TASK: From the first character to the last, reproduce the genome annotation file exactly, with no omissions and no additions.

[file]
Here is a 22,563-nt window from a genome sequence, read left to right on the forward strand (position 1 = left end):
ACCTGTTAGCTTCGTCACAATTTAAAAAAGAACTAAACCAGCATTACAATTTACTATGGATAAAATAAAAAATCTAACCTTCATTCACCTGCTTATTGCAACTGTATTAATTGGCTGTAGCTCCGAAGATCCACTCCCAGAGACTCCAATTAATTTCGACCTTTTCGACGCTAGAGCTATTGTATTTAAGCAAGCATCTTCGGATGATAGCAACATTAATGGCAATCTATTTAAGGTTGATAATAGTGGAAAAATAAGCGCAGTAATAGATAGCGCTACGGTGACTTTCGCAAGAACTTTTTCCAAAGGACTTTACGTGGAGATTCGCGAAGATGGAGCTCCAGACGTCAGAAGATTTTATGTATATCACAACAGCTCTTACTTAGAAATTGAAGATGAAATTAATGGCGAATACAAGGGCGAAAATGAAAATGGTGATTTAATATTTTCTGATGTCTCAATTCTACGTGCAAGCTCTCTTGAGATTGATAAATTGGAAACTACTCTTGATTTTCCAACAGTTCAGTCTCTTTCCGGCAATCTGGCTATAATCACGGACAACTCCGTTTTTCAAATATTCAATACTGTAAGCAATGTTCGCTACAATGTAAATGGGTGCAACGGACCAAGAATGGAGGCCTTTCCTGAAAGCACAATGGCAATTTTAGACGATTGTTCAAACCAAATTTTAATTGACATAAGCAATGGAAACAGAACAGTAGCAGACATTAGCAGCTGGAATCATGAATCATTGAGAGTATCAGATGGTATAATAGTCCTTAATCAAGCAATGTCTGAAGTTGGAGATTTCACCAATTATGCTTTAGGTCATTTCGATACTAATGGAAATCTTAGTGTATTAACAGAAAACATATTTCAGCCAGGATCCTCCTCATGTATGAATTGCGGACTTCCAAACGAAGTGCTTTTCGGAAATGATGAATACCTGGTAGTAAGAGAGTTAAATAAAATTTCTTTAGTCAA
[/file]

Here is a 22,563-nt window from a genome sequence, read left to right on the forward strand (position 1 = left end):
ACCTGTTAGCTTCGTCACAATTTAAAAAAGAACTAAACCAGCATTACAATTTACTATGGATAAAATAAAAAATCTAACCTTCATTCACCTGCTTATTGCAACTGTATTAATTGGCTGTAGCTCCGAAGATCCACTCCCAGAGACTCCAATTAATTTCGACCTTTTCGACGCTAGAGCTATTGTATTTAAGCAAGCATCTTCGGATGATAGCAACATTAATGGCAATCTATTTAAGGTTGATAATAGTGGAAAAATAAGCGCAGTAATAGATAGCGCTACGGTGACTTTCGCAAGAACTTTTTCCAAAGGACTTTACGTGGAGATTCGCGAAGATGGAGCTCCAGACGTCAGAAGATTTTATGTATATCACAACAGCTCTTACTTAGAAATTGAAGATGAAATTAATGGCGAATACAAGGGCGAAAATGAAAATGGTGATTTAATATTTTCTGATGTCTCAATTCTACGTGCAAGCTCTCTTGAGATTGATAAATTGGAAACTACTCTTGATTTTCCAACAGTTCAGTCTCTTTCCGGCAATCTGGCTATAATCACGGACAACTCCGTTTTTCAAATATTCAATACTGTAAGCAATGTTCGCTACAATGTAAATGGGTGCAACGGACCAAGAATGGAGGCCTTTCCTGAAAGCACAATGGCAATTTTAGACGATTGTTCAAACCAAATTTTAATTGACATAAGCAATGGAAACAGAACAGTAGCAGACATTAGCAGCTGGAATCATGAATCATTGAGAGTATCAGATGGTATAATAGTCCTTAATCAAGCAATGTCTGAAGTTGGAGATTTCACCAATTATGCTTTAGGTCATTTCGATACTAATGGAAATCTTAGTGTATTAACAGAAAACATATTTCAGCCAGGATCCTCCTCATGTATGAATTGCGGACTTCCAAACGAAGTGCTTTTCGGAAATGATGAATACCTGGTAGTAAGAGAGTTAAATAAAATTTCTTTAGTCAA